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Kombucha: How a Tea Fungus Can Boost Your Health

Enjoy good health.

Long popular in Eastern countries, kombucha tea is now gaining popularity in the West. Although frequently referred to as a mushroom, kombucha is not a mushroom – it’s a symbiosis of bacteria and yeast. When sugar and black or green tea are added to kombucha, a fermentation process results in the “tea” – a liquid containing vinegar, B vitamins and a number of other chemical compounds. Kombucha is most commonly prepared by taking a starter sample from an existing culture and growing a new colony in a fresh jar.

The oldest known use of Kombucha dates from around 2000 years ago in the region of China and Japan. Here in East Asia Kombucha was also known as the Divine tea fungus.

Kombucha added to black tea and sugar will create a fermented drink which is very suitable as a thirst quencher, and was used for thousands of years to achieve a better health
and fight a variety of ills and inconveniences.

Kombucha tea is rich in antioxidants and probiotic acids

A probiotic is a live bacteria that helps populate the large intestine with friendly bacteria known as gut flora, which dissolve harmful micro-organisms and cholesterol. Scientific research shows the benefits of Kombucha, whose high concentration of probiotic-rich acids can provide a powerful energy boost, and detoxify and cleanse the blood of disease-causing toxins, allowing the body to alleviate a wide spectrum of ailments and conditions.

During preparation the sugars in the tea are converted into acids (including glucuronic acid, D-lactic acid (+), acetic acid, folic acid), carbon dioxide, vitamins B1, B2, B3, B6, B12 and various enzymes.

Glucuronic acid has an oxidizing effect in the liver and lactic acid has a beneficial effect on the gut flora and the immune system.

Most people feel an increase in their well being after 4 to 6 weeks of everyday use.

Top 10 Noticeable Benefits of Drinking Kombucha Tea Daily

  1. Assists With Weight Loss
  2. Aids in Digestion of Heavy Meals
  3. Strengthens Hair, Restores Hair
  4. More Energy in the Morning
  5. Helps With Sleep
  6. Relives Constipation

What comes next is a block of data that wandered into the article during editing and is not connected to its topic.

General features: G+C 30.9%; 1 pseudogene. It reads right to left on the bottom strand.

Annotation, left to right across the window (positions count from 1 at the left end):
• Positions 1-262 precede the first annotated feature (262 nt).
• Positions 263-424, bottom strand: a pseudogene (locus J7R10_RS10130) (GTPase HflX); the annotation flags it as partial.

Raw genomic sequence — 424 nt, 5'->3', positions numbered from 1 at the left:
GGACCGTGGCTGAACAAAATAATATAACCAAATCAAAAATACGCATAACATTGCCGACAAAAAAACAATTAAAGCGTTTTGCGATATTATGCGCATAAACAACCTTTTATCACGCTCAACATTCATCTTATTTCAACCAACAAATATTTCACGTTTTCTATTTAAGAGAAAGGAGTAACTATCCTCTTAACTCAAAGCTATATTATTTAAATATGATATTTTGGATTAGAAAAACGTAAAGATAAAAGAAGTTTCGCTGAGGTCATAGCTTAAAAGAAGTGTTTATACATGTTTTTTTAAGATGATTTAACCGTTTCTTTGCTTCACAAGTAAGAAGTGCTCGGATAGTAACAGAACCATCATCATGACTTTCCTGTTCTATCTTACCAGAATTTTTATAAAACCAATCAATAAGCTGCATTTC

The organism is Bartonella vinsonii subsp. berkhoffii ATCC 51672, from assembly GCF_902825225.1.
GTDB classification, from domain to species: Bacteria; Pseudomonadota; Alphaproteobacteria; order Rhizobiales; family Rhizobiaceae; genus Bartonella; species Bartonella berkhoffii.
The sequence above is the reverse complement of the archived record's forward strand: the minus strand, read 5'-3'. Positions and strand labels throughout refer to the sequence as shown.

7. Post Work Out Recovery Drink (Cardiovascular and Resistance Training)
  8. Reduces Severity of Hangovers
  9. Better Skin Complexion, Tighter Skin Tone
  10. Prevents Acid Reflux

Where to get?

Today, kombucha is for sale in many supermarkets. However this is usually a pasteurized product. For the best efficacy you should consume non-pasteurized kombucha. Luckily it is fairly easy to make your own brew. All you need is black tea, sugar and a starter sample of the kombucha culture. A short search on the internet on the term kombucha delivers on many websites where one can order a starter set. Or maybe somebody in your neighborhood is already brewing homemade kombucha, if so, you could ask for a starter there.

Preparation

Here’s a short explanation of how to brew your own kombucha drink.

Ingredients

  • The Kombucha culture (the ferment)
  • Approximately 70 – 100 g (2 – 3 oz ) of refined white sugar per litre (about one quart) of water
  • 2 teaspoons black or green tea per litre (about one quart) of water

Method

  1. Bring three quarts water to a boil in a stainless steel pan.
  2. Add fifteen grams green tea. Steep fifteen minutes then remove tea.
  3. Stir in one cup white sugar.
  4. Allow to cool to room temperature.
  5. Pour tea into wide-mouth glass container.
  6. Add 1¼ cup Kombucha tea from an earlier batch and the Kombucha colony.
  7. Cover the container with a thin piece of cotton and secure it with a rubber band to keep out fruit flies and airborne contaminants.
  8. Place container in a warm location – about 74° F / 23° C – out of the light where it will remain undisturbed.
  9. Ferment for about 11/14 days. In cooler temperatures it will take longer.
  10. When it becomes slightly tart but is still a little sweet, remove the original Kombucha colony and the new baby colony that will have formed on the surface of the tea. Place them on a clean plate.
  11. Pour the tea into glass bottles that can be tightly capped, leaving ¾ inch airspace.
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